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In this episode, Ron chats with Praveena Jaidev, a Hospitalist at SwedishAmerican and Member of Physicians for American Healthcare Access, a group dedicated to increasing healthcare access in underserved communities. They advocate for legislative solutions to protect Immigrant Physicians. Here she discusses the difficulties foreign born doctors face while trying to work in America and how they are often more willing to work in rural or underserved communities. She also talks about the importance of The Healthcare Workforce Resilience Act, which would help foreign born doctors and nurses get their green cards, helping with severe physician and nursing shortages. Praveena shares her own experiences, her career, her hopes for the future, and more.
Praveena Jaidev, MD is a Hospitalist at SwedishAmerican, A Division of UW Health. She is employed with Sound Physicians under the Conrad 30 Waiver Program and is one of ~127,000 Immigrant Physicians who account for nearly a quarter of all the country’s licensed Physicians. She was born and raised in India where she attended medical school. She is Board Certified by the American Board of Internal Medicine.
Praveena completed her Internal Medicine Residency at UPMC Pinnacle on a J-1 visa. Currently, Resident Physicians from other countries working in the U.S. on J-1 visa waivers are required to return to their home country after their residency has ended for two years before they can apply for another visa or green card. The Conrad 30 Program allows these Physicians to remain in the U.S. without having to return home if they agree to practice in an underserved area for three years. Many communities, including rural and low-income urban districts, have problems meeting their patient care needs and depend on the Physicians in this program to provide healthcare services. Rockford, IL, is a Health Professional Shortage Area.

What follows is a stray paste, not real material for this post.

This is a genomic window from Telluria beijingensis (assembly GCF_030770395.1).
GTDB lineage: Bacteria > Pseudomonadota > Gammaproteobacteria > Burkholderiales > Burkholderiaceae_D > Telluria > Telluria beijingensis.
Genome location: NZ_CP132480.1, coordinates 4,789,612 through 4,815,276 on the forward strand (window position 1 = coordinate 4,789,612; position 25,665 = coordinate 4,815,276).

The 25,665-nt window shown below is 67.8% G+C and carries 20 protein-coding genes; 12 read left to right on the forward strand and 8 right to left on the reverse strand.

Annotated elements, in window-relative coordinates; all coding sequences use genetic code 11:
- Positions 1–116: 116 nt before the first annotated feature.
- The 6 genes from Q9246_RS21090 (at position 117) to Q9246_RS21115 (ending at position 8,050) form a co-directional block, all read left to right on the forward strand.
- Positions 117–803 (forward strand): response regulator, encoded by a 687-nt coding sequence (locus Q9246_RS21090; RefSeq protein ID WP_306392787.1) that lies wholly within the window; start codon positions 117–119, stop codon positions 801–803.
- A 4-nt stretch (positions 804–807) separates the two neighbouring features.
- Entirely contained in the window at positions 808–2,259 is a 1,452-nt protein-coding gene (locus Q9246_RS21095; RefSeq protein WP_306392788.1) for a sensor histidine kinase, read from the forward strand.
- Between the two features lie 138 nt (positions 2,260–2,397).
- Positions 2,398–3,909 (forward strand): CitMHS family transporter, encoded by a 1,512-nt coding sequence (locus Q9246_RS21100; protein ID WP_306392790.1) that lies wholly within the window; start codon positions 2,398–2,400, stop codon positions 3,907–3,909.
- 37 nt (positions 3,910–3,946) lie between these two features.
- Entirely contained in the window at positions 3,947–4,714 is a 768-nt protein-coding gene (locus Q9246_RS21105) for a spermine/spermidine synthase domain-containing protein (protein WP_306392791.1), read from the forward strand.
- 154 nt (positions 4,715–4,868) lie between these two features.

One-sixth of our nation’s healthcare work force is foreign-born. International Medical Graduates (IMGs) play a vital role in caring for some of the most vulnerable populations in the U.S. Many IMGs like Praveena practice in the U.S. on non-immigrant work visas (H-1B). They are more likely to practice in rural and underserved areas, providing needed care to communities that lack it, thanks in large part to policies like Conrad 30 Program.
A June 2020 Association of American Medical Colleges study projects a shortfall of up to 139,000 Physicians by 2033. PAHA is actively backing a bipartisan, bicameral measure, the Healthcare Workforce Resilience Act (S.3599 / H.R. 6788). The legislation would allow United States Citizenship and Immigration Services to “recapture” up to 40,000 green cards previously authorized by Congress that have not currently been used. The bill would respond to severe Physician & Nursing shortages by reserving 15,000 green cards for foreign-born Physicians and 25,000 green cards for foreign-born Nurses.
Physicians referred to in this legislation are American-trained healthcare workers, but our strict visa requirements often do not afford us the flexibility to serve changing needs amid the pandemic. For example, we are not allowed to take shifts at hospitals other than the ones that have specifically sponsored our visas or volunteer in hot spots like NYC (March/April), CA/TX/AZ (July/August), etc.
Foreign nurses, on the other hand, often are approved to come to America on employment-based green cards. But even after their applications are approved, many get stuck in their home countries due to U.S. processing delays and backlogs.
The Act ensures foreign-born Physicians and Nurses have protections and flexibility to respond to COVID-19 and other healthcare issues. It strengthens the workforce and ensures access to quality healthcare. Till date, 40 Senators and 75 House Representatives have sponsored the Healthcare Workforce Resilience Act.
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